• In this age of creative entrepreneurship, the line between art and business is more obscured than ever. Deresiewicz raises several concerns about art’s new mode of creative entrepreneurship:
  • A network is not the same thing as a circle or coterie–does not involve the same level of intellectual ferment and friendship
  • The displacement of depth by breadth; art now seems to demand diversification, as in any business
  • More than ever before, works of art are becoming commodities; now it’s not an audience but a customer base
  • Is the new environment producing a safer, more formulaic art? 
  • The nature of aesthetic judgment becoming reconfigured. Who judges the art? There is an absence of a critical culture to form us in our opinions of what is good art and what is bad art
  • The democratization of taste coincides with the democratization of creativity

Don’t Just Pick Yourself, Pick Your Tradition

  • How to avoid the pitfalls on the road of creative entrepreneurship? I think the way forward involves us remembering: Don’t just pick yourself, pick your tradition
  • Austin Kleon, Steal Like An Artist, the importance of writing the book you want to read and gathering the branches of your “tree,” i.e. seeing yourself as part of a creative lineage; our art is a mashup of our influences
  • T.S. Eliot, “Tradition and the Individual Talent”: “No poet, no artist of any art, has his complete meaning alone. His significance, his appreciation is the appreciation of his relation to the dead poets and artists.”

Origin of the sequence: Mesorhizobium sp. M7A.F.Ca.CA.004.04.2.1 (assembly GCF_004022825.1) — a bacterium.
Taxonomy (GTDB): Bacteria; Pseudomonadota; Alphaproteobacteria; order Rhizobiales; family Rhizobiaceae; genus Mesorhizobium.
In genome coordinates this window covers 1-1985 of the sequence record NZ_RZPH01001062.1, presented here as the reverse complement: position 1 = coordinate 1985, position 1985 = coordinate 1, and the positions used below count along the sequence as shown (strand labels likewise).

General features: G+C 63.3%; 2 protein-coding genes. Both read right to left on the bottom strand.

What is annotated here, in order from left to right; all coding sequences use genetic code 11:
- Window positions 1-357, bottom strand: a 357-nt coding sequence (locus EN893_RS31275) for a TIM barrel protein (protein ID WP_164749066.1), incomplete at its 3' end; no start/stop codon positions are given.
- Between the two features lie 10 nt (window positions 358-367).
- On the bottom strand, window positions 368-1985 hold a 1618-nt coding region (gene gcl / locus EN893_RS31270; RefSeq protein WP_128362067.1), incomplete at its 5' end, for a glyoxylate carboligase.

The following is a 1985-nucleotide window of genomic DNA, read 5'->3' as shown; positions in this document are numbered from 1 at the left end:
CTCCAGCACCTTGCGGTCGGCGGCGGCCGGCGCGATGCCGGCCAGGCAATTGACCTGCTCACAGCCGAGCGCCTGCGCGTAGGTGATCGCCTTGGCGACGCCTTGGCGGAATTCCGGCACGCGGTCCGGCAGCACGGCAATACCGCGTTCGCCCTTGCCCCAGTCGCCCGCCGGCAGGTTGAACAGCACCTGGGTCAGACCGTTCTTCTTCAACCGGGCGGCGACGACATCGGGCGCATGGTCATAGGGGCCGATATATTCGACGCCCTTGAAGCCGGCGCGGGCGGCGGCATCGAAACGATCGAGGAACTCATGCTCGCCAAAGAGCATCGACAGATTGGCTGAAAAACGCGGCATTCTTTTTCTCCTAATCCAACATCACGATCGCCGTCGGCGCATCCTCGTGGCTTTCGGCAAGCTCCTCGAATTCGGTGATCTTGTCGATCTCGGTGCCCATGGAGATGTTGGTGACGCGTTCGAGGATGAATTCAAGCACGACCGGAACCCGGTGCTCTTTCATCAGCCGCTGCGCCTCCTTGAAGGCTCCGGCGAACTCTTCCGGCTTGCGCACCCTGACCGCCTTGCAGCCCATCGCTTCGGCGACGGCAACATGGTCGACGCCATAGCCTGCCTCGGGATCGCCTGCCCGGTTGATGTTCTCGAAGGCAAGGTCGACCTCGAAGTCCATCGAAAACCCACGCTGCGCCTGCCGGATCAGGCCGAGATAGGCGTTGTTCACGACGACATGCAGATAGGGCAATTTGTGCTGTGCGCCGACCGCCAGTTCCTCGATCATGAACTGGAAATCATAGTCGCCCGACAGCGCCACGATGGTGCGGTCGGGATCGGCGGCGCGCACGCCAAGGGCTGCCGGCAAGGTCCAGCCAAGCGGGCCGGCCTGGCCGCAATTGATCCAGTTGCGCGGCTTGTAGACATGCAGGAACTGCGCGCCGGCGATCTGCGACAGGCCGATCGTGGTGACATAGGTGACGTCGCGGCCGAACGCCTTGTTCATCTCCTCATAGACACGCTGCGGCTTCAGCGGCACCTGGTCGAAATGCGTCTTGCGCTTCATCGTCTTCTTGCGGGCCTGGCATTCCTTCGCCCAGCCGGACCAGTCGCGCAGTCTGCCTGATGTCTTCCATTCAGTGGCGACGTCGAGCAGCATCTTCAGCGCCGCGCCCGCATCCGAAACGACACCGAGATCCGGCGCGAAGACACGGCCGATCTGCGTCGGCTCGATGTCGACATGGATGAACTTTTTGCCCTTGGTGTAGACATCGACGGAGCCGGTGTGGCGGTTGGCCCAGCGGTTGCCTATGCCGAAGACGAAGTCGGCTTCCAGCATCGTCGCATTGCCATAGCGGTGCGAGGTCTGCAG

• In picking your tradition you enter a community of both the living and the dead (not just your Twitter followers or your favorite freelancers)
  • A community which pursues the goods common to it (e.g. fiction) according to standards of excellence internal to it; in such a community writing (art) becomes a practice, not a commodity. (I borrow the concept of “practice” here from the work of the philosopher Alasdair MacIntyre)
  • The economic business of the artist remains external to the practice; i.e. the practice can flourish without (much) economic benefit. Which means there’s no guarantee of success
  • Standards of excellence remain internal to the practice–so there is a basis for criticism beyond the market.
  • In a way, this brings us back to the notion of art as craft, yet the entrepreneurial mode in the digital environment is something new.

Envoi: Go forth and wed the practices of your art with the savviest use you choose to make of the digital space (or any public platform, for that matter). But never sacrifice the common goods of the practice to the market.   

2015-02-12 19.03.46

Your comments, as always, most welcome.

Learning from Evelyn Waugh’s “Decline and Fall”

Learning from Evelyn Waugh’s “Decline and Fall”